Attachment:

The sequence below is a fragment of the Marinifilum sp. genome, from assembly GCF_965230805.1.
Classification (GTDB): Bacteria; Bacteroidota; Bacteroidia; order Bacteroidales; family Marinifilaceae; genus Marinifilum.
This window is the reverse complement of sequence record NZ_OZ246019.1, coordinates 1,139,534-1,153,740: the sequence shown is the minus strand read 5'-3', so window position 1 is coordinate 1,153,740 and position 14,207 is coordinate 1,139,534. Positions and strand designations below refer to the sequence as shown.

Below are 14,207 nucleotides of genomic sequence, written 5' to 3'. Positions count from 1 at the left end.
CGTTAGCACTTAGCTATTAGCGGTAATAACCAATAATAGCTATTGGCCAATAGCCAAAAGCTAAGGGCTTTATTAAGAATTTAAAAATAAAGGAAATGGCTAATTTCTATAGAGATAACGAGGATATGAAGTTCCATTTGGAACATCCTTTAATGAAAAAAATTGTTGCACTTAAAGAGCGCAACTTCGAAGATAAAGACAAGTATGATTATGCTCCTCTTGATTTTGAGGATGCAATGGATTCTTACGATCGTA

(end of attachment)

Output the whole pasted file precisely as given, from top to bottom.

The sequence below is a fragment of the Marinifilum sp. genome, from assembly GCF_965230805.1.
Classification (GTDB): Bacteria; Bacteroidota; Bacteroidia; order Bacteroidales; family Marinifilaceae; genus Marinifilum.
This window is the reverse complement of sequence record NZ_OZ246019.1, coordinates 1,139,534-1,153,740: the sequence shown is the minus strand read 5'-3', so window position 1 is coordinate 1,153,740 and position 14,207 is coordinate 1,139,534. Positions and strand designations below refer to the sequence as shown.

Below are 14,207 nucleotides of genomic sequence, written 5' to 3'. Positions count from 1 at the left end.
CGTTAGCACTTAGCTATTAGCGGTAATAACCAATAATAGCTATTGGCCAATAGCCAAAAGCTAAGGGCTTTATTAAGAATTTAAAAATAAAGGAAATGGCTAATTTCTATAGAGATAACGAGGATATGAAGTTCCATTTGGAACATCCTTTAATGAAAAAAATTGTTGCACTTAAAGAGCGCAACTTCGAAGATAAAGACAAGTATGATTATGCTCCTCTTGATTTTGAGGATGCAATGGATTCTTACGATCGTA